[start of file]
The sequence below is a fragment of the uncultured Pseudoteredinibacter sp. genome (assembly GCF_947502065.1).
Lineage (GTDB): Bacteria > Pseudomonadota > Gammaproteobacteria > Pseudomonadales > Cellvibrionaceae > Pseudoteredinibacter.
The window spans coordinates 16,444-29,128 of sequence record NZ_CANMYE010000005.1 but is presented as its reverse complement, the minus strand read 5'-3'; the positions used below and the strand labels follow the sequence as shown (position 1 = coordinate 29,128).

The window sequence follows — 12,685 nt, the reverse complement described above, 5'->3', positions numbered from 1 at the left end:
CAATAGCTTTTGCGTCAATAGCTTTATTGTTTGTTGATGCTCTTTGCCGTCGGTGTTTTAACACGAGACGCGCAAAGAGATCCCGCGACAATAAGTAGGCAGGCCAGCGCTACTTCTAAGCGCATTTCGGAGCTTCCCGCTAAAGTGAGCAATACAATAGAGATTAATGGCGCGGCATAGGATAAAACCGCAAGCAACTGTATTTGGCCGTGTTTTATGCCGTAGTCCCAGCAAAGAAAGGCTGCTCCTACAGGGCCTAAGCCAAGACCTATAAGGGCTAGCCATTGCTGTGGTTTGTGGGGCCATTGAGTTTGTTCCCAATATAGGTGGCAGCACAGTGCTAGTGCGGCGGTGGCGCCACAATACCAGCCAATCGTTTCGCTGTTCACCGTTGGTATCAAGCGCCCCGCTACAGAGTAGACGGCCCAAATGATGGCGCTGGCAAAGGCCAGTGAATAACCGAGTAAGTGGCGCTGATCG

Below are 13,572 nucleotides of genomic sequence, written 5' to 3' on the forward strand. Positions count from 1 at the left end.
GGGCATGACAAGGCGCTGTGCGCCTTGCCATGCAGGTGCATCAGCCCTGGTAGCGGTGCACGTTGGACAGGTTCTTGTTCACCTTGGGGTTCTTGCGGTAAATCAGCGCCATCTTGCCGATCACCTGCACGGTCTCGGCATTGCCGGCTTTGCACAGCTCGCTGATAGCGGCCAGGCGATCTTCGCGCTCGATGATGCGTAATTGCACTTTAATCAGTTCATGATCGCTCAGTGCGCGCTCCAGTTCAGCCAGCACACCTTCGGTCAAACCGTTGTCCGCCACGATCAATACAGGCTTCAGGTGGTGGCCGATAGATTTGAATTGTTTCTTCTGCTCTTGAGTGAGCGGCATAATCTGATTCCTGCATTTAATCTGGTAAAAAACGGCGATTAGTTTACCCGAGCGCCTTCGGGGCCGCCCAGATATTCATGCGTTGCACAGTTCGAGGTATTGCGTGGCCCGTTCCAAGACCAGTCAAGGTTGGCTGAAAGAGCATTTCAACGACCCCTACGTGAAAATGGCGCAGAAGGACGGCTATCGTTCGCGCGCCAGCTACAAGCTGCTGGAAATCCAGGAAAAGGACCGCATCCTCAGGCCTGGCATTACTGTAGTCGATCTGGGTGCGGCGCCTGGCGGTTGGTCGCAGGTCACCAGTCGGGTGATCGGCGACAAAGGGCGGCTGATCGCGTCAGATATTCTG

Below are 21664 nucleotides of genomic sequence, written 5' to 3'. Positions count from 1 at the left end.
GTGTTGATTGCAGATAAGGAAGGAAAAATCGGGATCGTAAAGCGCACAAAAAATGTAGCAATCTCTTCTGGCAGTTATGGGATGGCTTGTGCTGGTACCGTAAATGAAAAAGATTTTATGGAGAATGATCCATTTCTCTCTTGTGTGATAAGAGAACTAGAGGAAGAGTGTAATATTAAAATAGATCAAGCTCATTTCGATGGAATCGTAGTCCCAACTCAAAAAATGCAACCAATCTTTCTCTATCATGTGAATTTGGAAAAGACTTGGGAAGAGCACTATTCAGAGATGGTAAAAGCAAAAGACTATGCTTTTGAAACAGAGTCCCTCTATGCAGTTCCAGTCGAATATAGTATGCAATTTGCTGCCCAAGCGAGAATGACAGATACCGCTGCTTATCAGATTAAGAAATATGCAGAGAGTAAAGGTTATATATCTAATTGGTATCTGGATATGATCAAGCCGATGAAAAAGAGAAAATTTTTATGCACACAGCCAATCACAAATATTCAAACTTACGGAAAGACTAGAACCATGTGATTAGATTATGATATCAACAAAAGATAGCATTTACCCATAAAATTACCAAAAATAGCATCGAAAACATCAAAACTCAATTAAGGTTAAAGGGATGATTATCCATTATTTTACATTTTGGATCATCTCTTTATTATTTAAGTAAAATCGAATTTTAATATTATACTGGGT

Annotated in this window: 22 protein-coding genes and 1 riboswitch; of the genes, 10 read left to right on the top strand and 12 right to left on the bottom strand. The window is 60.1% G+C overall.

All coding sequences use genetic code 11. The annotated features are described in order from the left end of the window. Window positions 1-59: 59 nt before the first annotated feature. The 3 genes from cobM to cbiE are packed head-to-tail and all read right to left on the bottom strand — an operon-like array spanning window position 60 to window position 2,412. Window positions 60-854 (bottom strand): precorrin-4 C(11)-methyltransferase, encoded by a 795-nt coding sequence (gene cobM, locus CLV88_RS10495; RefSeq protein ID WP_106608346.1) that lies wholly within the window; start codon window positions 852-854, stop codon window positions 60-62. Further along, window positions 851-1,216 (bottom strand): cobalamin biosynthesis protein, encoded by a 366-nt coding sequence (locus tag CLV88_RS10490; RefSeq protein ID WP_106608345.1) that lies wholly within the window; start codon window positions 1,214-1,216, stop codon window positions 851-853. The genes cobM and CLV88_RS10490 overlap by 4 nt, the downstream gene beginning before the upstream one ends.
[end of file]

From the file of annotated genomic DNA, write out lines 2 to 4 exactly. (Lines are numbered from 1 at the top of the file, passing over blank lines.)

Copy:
Lineage (GTDB): Bacteria > Pseudomonadota > Gammaproteobacteria > Pseudomonadales > Cellvibrionaceae > Pseudoteredinibacter.
The window spans coordinates 16,444-29,128 of sequence record NZ_CANMYE010000005.1 but is presented as its reverse complement, the minus strand read 5'-3'; the positions used below and the strand labels follow the sequence as shown (position 1 = coordinate 29,128).

The window sequence follows — 12,685 nt, the reverse complement described above, 5'->3', positions numbered from 1 at the left end: